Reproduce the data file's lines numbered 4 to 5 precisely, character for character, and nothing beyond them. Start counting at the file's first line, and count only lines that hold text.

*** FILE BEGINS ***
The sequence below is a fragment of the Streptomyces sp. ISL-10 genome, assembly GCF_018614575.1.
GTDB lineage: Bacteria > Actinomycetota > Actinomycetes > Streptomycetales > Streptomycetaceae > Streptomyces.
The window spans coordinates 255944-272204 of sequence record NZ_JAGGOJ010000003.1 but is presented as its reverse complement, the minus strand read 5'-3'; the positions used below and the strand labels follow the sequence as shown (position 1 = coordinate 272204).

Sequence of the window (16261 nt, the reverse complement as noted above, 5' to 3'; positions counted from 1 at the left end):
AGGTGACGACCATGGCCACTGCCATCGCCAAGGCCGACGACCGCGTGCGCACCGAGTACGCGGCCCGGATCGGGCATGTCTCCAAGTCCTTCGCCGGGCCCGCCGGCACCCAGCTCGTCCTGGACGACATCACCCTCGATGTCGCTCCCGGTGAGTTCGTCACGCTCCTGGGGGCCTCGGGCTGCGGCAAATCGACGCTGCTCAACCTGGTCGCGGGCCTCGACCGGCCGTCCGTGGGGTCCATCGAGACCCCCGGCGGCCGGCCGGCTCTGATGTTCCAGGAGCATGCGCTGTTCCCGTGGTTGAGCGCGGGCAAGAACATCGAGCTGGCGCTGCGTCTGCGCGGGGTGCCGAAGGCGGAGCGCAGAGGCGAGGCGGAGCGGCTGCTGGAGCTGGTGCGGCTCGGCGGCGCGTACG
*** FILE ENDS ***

Sequence of the window (16261 nt, the reverse complement as noted above, 5' to 3'; positions counted from 1 at the left end):
AGGTGACGACCATGGCCACTGCCATCGCCAAGGCCGACGACCGCGTGCGCACCGAGTACGCGGCCCGGATCGGGCATGTCTCCAAGTCCTTCGCCGGGCCCGCCGGCACCCAGCTCGTCCTGGACGACATCACCCTCGATGTCGCTCCCGGTGAGTTCGTCACGCTCCTGGGGGCCTCGGGCTGCGGCAAATCGACGCTGCTCAACCTGGTCGCGGGCCTCGACCGGCCGTCCGTGGGGTCCATCGAGACCCCCGGCGGCCGGCCGGCTCTGATGTTCCAGGAGCATGCGCTGTTCCCGTGGTTGAGCGCGGGCAAGAACATCGAGCTGGCGCTGCGTCTGCGCGGGGTGCCGAAGGCGGAGCGCAGAGGCGAGGCGGAGCGGCTGCTGGAGCTGGTGCGGCTCGGCGGCGCGTACG